The student news site of Baruch

The Ticker

The student news site of Baruch

The Ticker

The student news site of Baruch

The Ticker

Sorry, there are no polls available at the moment.

Climate change intensifies Libya’s disastrous floods

Farhana Asnap / World Bank
Farhana Asnap | World Bank Flickr

In Libya’s coastal city of Derna, a massive flood caused by the breaching of two dams during heavy rains led to a tragic death toll in the thousands with many more missing. This flood was exacerbated immensely by the ongoing climate crisis.

Storm Daniel swept through the Mediterranean and struck Libya on Sept. 10 and 11. The death toll stands at 3,958 with over 9,000 missing, according to the World Health Organization. The destruction of the dams due to the heavy 100millimeter rains led to roads being destroyed and entire neighborhoods being swept out to sea.

Researchers from Greece, the United States, the Netherlands, Germany and the United Kingdom came together under the banner of the World Weather Attribution Group to determine the extent to which this disaster was caused by climate change. They assessed not only the effects of Storm Daniel on Libya, but also in the other countries where it caused deaths: at least four people in Bulgaria, six in Spain, seven in Turkey and 17 in Greece.

They did this by comparing the rainfall patterns and climate data to those recorded in the late 1800s when the earth was on average 1.2 degrees Celsius cooler as well as other rainfall data in more recent years.

The researchers determined that the event in Spain was a 1-in-10 to 1-in-40-year event; the event in central Greece was a 1-in-80 to 1-in-250-year event; the event in the Greece-Bulgaria-Turkey region was a 1-in-5 to 1-in-10-year event; and the event in Libya was a 1-in-300 to 1-in-600-year event.

Additionally, the researchers concluded that the event in Libya was 50 times more likely to occur as well as 50% deadlier directly due to the effects of climate change. Meanwhile, there was a 40% increase in the overall amount of rain across the Mediterranean because of climate change.

“Through these events, we are already seeing how climate change and human factors can combine to create compounding and cascading impact,” Maja Vahlberg from the Red Cross Red Crescent Climate Centre in the Netherlands said. Vahlberg was one of 13 researchers who collaborated on the analysis.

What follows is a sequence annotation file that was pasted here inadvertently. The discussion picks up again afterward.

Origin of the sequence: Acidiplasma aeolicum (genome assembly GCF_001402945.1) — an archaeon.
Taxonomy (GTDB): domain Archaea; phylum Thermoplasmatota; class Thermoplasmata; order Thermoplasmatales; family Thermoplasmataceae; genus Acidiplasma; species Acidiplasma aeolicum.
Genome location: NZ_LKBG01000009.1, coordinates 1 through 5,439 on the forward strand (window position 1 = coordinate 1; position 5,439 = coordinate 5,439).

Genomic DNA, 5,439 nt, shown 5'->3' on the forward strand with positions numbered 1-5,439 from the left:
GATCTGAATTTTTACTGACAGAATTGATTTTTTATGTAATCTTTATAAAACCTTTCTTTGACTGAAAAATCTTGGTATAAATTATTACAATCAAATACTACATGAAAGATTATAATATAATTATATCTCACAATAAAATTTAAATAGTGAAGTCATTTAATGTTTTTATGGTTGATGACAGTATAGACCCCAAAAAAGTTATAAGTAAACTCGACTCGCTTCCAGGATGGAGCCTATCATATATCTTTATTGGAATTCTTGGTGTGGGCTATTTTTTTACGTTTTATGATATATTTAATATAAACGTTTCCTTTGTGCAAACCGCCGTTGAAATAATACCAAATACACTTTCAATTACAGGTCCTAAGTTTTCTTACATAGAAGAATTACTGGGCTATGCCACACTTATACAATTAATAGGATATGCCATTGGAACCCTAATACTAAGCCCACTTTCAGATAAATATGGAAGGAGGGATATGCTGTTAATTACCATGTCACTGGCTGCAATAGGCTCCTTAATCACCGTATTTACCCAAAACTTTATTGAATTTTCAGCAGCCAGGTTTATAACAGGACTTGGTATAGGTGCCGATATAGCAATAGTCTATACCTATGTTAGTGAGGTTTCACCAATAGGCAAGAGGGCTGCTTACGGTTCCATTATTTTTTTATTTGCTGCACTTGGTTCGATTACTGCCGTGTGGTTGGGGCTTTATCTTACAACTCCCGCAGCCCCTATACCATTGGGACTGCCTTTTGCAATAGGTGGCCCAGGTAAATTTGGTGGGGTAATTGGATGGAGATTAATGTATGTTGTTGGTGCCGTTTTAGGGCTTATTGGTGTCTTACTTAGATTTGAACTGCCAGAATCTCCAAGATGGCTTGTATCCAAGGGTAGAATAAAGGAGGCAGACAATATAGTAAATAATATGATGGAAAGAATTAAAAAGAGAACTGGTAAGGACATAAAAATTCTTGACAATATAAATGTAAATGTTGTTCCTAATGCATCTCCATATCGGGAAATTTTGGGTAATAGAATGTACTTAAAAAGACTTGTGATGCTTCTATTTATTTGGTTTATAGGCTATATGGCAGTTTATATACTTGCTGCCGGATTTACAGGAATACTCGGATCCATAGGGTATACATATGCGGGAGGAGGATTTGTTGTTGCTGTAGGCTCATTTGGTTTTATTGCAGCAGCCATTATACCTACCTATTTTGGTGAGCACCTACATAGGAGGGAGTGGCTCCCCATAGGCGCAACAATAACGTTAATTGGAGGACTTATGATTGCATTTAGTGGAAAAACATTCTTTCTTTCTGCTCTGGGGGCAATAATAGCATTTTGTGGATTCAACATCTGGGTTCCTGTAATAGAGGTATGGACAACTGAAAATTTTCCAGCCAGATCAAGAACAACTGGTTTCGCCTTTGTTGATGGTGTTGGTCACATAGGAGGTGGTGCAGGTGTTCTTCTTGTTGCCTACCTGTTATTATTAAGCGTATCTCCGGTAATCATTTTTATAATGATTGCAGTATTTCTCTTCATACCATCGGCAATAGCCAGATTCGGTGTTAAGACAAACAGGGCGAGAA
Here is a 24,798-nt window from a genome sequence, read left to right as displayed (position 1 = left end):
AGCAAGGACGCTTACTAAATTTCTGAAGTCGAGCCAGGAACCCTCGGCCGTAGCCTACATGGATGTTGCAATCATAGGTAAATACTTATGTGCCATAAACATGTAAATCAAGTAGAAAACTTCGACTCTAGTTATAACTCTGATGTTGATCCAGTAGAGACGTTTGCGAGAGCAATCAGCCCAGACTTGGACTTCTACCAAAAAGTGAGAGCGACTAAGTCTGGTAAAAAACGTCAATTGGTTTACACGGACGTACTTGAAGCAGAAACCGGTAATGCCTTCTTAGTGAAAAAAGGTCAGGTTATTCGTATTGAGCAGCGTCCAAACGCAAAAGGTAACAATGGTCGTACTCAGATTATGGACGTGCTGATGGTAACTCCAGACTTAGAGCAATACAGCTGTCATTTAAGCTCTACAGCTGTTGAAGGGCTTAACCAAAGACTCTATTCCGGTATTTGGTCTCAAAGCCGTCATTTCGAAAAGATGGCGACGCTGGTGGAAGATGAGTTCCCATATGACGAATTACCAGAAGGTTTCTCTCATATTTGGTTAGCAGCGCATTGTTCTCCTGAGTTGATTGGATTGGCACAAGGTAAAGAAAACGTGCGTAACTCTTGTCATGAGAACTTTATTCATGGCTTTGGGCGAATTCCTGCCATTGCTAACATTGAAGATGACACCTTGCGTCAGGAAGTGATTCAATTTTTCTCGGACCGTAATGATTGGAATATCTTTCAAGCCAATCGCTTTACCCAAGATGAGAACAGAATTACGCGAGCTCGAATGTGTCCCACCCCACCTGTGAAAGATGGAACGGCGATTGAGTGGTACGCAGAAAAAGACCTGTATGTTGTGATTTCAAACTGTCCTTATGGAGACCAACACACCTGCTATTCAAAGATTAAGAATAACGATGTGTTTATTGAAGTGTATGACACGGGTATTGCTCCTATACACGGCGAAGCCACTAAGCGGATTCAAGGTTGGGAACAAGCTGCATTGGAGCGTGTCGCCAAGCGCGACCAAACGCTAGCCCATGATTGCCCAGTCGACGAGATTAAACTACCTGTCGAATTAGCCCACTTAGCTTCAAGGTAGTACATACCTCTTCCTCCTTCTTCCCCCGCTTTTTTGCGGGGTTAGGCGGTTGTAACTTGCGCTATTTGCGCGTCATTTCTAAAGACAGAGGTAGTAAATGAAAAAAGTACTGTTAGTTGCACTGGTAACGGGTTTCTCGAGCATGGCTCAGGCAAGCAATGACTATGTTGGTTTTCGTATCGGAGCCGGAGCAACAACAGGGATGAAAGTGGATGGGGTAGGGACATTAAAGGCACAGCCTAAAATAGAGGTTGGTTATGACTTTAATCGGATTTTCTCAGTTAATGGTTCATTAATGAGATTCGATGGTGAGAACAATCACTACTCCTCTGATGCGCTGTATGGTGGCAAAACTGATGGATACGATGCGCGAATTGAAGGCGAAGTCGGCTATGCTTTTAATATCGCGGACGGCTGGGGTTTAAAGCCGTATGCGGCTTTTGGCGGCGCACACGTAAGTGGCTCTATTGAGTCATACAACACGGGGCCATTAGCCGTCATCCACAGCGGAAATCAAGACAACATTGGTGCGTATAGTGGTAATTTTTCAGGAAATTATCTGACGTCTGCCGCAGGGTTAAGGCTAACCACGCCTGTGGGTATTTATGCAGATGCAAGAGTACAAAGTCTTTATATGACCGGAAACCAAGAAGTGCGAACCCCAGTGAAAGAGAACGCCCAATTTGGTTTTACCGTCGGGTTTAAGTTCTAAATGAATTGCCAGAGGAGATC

The researchers also found that the expected future outcome of global warming in Libya is a decrease in average rainfall and an increase in extreme rainfall. This is doubly lethal.

In comparison to decreased average rainfall, the effects of increased extreme rainfall may be more visible; however, both outcomes are equally lethal. In effect, this will lead to more crop failures and more hunger in a country already riddled with agricultural, humanitarian and infrastructural crises.

Another study tracked the impact of global warming on cyclones in New England by comparing pre-industrial, modern and projected future data with higher emissions. It found that not only are cyclones projected to be more likely to occur as a whole but are also expected to tend closer to the coasts, giving inhabitants of areas such as Boston and New York less time to prepare.

Lead author of the study Rowan University’s Andra Garner said that she and her team found out that hurricanes were “more likely to move most slowly when they’re traveling along the U.S. East Coast, which causes their impacts to last longer and increase that duration of dealing with winds and storm surge, things like that.”

About 40% of the world’s population lives within 100 kilometers of the coastline; these coastal communities will likely be faced with severe threats to their survival in the coming years due to the impact of climate change.

Garner emphasized that infrastructural and policy changes to coastal cities are crucial to their preservation and would simultaneously decrease emissions.

Leave a Comment
More to Discover
Donate to The Ticker

Comments (0)

All The Ticker Picks Reader Picks Sort: Newest

Your email address will not be published. Required fields are marked *